Meeting locals along the Mekong Delta
We were so fortunate to have Nhung as our guide. She was so engaging and with her effervescent nature, we were able to meet many local people, all so friendly and generous.
Back on our bikes in the morning, we rode down country lanes, passing by bright green paddy fields, through villages with children playing and farmers cutting grass for drying, all joyfully waving to us. The people here are so friendly. We arrived in the town of Vung Liem and headed for the Cao Dai Temple.
Outside, Jac was drawn to a lady in brown who was lying out herbs for the Buddhist temple next door, which offers these as natural remedies to the poor. She had such an expressive face.
We walked into the colourful temples where Nhung explained about Caodaism. This religion was founded by Ngo Van Chieu in the 1920s after he had a vision that combining religious and secular philosophies would lead to a peaceful and tolerant world. Caodaism is a mix of Christianity, Buddhism, Taoism, Confucianism and Islam and has over 4.4 million followers in Vietnam.
We chatted in the Temple so much that Duc and Hanh phoned Nhung to hurry us up. They were waiting in the market for us. We cycled around and found them, while quickly peering at the weird and wonderful products being sold on the market stalls. We love wandering around markets. An elderly lady took a liking to me, and despite our language barrier, there was an instant warmth between us.
After a long cycle back, returning rather red-faced from the heat and excursion, we relaxed before our lesson of “how to make animals from two towels”. We had such fun watching Hanh folding and twisting the white towels artistically and voila, two swans appeared and then our favourite – a bear. We had a go, and I transformed my bear into a duck (by accident). I was quite pleased!
It was lunchtime, another overabundance of delicious food, with the highlight being an Elephant fish. We relaxed while the boat cruised along the Mang Thit River and eventually we stopped off at Cai Nhum village.
While strolling along the path, we admired some fruit trees in a garden and were instantly invited in. This friendly family grew a whole range of fruit and veg as well as having a small flock of ducks and chickens. Over the stream running through the garden, they had erected a rickety bridge with a hole in it. Was this really their outside loo?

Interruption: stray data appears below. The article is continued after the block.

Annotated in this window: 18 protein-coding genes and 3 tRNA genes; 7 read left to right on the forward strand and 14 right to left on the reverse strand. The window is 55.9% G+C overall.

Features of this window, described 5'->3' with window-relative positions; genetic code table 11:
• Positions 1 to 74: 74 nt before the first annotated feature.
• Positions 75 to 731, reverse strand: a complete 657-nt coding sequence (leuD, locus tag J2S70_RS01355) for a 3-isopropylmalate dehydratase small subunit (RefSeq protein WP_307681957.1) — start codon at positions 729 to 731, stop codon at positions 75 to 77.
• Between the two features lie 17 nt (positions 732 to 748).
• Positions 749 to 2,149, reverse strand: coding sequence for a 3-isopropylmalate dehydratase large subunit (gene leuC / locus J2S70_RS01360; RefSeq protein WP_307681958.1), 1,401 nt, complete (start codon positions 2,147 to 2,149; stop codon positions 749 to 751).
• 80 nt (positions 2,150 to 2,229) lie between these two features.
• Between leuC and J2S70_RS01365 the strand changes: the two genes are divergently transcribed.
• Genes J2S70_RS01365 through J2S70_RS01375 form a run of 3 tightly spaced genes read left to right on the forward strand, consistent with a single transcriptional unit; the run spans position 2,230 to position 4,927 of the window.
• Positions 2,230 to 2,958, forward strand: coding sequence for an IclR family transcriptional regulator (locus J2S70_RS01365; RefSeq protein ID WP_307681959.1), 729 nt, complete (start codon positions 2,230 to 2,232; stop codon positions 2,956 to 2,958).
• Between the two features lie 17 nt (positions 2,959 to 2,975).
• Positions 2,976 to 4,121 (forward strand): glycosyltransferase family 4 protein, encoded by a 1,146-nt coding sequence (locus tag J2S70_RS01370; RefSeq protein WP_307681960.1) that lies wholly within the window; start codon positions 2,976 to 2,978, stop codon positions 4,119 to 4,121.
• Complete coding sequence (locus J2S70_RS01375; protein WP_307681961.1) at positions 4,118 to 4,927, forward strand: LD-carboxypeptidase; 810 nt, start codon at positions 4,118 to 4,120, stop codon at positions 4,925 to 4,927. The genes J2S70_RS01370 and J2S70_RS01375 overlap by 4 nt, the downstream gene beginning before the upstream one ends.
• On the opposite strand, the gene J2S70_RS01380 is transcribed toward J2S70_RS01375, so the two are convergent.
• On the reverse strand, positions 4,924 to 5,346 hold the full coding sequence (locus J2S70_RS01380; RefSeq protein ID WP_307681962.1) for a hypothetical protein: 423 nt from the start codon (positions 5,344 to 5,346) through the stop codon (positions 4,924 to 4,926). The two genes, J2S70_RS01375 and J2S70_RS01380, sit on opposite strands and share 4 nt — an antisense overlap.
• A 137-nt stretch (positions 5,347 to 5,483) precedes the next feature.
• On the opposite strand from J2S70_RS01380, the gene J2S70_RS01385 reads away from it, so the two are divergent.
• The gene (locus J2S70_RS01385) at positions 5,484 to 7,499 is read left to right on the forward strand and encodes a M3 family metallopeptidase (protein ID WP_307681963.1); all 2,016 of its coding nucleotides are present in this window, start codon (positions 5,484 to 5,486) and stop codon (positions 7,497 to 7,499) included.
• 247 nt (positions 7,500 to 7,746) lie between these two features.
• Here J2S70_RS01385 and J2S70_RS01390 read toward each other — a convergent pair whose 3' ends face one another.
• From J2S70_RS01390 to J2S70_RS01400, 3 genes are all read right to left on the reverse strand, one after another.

After piling us with starfruit, we carried on our walk and saw a young boy picking kumquats off a small tree. He came from HCMC and was staying with his grandparents as all schools are closed in Vietnam due to the coronavirus. Again we were welcomed, and the grandfather collected egg fruit with his fruit catcher and once again we were given more produce.
Later we saw a lady lying in a hammock, and Nhung got chatting to her. She had a knack at quickly engaging with people; it’s fabulous to watch.
The lady invited us into her humble home, one large room which encompassed her kitchen, bedroom and living room. She opened up a brand new package of a honey and ginger sticky cake for us. We sensed that this lady was quite lonely and pleased to spend time with us. As we left, she embraced Jac and me, but when Tim went in for his hug, she nearly ran a mile! We all, including her, burst out laughing. Tim’s rejection wasn’t personal, it was cultural.
Another sunset before returning to our boat, Jac asked if we could climb up to be with the captains. Apparently, no other guests had ever made this request. Jac joined the captain at the wheel while Tim and I relaxed in the hammocks, watching container ships sail down the Mekong towards the sea.
Dinner was served, I think Duc had got the message. Thankfully the amount of food had diminished, but the flavours certainly hadn’t; it was another amazing meal and another fine day. Now on our way to Can Tho City.